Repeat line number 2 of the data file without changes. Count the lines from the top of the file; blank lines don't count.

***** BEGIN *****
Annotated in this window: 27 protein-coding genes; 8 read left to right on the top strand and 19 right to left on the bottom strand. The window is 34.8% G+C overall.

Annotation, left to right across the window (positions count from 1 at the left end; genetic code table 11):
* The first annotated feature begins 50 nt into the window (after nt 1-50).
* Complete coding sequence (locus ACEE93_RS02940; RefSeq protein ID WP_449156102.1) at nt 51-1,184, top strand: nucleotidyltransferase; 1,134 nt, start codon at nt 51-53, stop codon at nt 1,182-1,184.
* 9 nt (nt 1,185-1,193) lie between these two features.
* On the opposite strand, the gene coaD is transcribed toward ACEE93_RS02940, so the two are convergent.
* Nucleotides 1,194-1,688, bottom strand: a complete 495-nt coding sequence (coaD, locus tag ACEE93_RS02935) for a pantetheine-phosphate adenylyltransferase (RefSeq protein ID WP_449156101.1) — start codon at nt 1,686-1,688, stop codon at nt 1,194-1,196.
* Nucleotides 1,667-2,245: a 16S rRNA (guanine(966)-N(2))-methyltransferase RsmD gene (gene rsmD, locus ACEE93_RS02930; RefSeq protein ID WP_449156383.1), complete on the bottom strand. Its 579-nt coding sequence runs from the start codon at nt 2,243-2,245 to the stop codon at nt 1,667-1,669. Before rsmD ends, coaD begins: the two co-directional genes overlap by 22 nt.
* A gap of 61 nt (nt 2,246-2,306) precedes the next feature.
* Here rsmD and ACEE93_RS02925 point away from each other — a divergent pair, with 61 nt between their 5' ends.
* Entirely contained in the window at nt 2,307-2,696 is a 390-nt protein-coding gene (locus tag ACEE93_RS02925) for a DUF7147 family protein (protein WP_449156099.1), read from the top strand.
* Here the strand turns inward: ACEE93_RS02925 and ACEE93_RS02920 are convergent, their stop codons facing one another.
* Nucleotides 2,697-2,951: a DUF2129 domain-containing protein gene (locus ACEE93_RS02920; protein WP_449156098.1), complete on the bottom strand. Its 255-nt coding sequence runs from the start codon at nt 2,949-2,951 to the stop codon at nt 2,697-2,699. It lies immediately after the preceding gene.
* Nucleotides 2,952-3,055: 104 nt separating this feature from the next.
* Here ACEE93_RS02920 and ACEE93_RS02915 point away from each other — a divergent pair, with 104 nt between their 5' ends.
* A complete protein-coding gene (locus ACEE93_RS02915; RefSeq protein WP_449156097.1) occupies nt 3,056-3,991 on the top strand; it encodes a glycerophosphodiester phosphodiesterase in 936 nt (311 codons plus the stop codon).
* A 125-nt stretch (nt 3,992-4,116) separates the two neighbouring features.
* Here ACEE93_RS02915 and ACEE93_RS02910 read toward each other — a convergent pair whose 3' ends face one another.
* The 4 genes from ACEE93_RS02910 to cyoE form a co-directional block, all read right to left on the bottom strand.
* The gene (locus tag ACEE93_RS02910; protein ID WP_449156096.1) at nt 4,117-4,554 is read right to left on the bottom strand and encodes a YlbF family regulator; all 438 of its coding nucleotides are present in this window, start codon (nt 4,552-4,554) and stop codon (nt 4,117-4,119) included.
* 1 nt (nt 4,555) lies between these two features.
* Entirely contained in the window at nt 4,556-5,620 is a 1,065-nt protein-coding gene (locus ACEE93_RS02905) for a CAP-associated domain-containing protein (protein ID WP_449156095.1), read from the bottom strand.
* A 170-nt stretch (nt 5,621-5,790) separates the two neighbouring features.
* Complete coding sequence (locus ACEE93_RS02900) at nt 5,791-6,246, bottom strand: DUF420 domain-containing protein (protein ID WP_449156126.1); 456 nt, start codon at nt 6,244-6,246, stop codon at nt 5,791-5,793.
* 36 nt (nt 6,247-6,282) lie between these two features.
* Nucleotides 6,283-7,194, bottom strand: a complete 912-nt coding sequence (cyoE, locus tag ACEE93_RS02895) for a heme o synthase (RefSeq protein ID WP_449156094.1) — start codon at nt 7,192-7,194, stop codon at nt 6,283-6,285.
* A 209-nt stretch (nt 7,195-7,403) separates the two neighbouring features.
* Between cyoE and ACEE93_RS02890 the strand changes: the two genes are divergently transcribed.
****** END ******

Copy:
Annotation, left to right across the window (positions count from 1 at the left end; genetic code table 11):